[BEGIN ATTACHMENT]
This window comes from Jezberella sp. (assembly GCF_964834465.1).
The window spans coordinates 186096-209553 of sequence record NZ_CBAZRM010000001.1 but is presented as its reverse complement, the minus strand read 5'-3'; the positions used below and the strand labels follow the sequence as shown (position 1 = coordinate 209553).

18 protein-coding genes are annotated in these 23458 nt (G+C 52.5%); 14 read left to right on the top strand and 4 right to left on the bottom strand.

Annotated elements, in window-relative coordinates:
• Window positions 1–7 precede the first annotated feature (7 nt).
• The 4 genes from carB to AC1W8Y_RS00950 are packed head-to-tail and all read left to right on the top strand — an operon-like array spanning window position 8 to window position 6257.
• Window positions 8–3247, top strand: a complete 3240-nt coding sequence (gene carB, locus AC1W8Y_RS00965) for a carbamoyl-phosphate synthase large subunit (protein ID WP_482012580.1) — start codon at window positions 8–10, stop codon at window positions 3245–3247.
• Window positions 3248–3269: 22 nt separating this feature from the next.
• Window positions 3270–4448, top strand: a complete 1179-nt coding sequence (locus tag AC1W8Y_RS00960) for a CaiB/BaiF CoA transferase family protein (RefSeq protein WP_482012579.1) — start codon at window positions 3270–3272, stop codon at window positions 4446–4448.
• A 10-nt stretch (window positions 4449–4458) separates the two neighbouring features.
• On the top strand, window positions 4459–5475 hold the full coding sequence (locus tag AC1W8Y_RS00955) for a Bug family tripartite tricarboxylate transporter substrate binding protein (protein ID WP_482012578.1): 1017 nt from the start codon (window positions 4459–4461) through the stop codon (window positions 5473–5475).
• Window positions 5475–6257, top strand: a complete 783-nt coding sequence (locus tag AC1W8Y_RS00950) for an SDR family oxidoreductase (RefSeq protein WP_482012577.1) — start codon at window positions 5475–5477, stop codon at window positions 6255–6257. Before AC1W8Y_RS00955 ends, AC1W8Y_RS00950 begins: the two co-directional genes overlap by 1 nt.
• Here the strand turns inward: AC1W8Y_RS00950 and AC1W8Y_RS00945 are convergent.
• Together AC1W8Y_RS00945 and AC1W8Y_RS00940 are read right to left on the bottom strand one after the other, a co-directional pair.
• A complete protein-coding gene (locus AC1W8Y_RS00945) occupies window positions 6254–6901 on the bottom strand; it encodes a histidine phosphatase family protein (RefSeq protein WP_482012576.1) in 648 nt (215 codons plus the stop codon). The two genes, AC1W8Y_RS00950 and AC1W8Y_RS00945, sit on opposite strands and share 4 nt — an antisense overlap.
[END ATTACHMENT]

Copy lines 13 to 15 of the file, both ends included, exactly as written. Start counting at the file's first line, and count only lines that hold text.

• Here the strand turns inward: AC1W8Y_RS00950 and AC1W8Y_RS00945 are convergent.
• Together AC1W8Y_RS00945 and AC1W8Y_RS00940 are read right to left on the bottom strand one after the other, a co-directional pair.
• A complete protein-coding gene (locus AC1W8Y_RS00945) occupies window positions 6254–6901 on the bottom strand; it encodes a histidine phosphatase family protein (RefSeq protein WP_482012576.1) in 648 nt (215 codons plus the stop codon). The two genes, AC1W8Y_RS00950 and AC1W8Y_RS00945, sit on opposite strands and share 4 nt — an antisense overlap.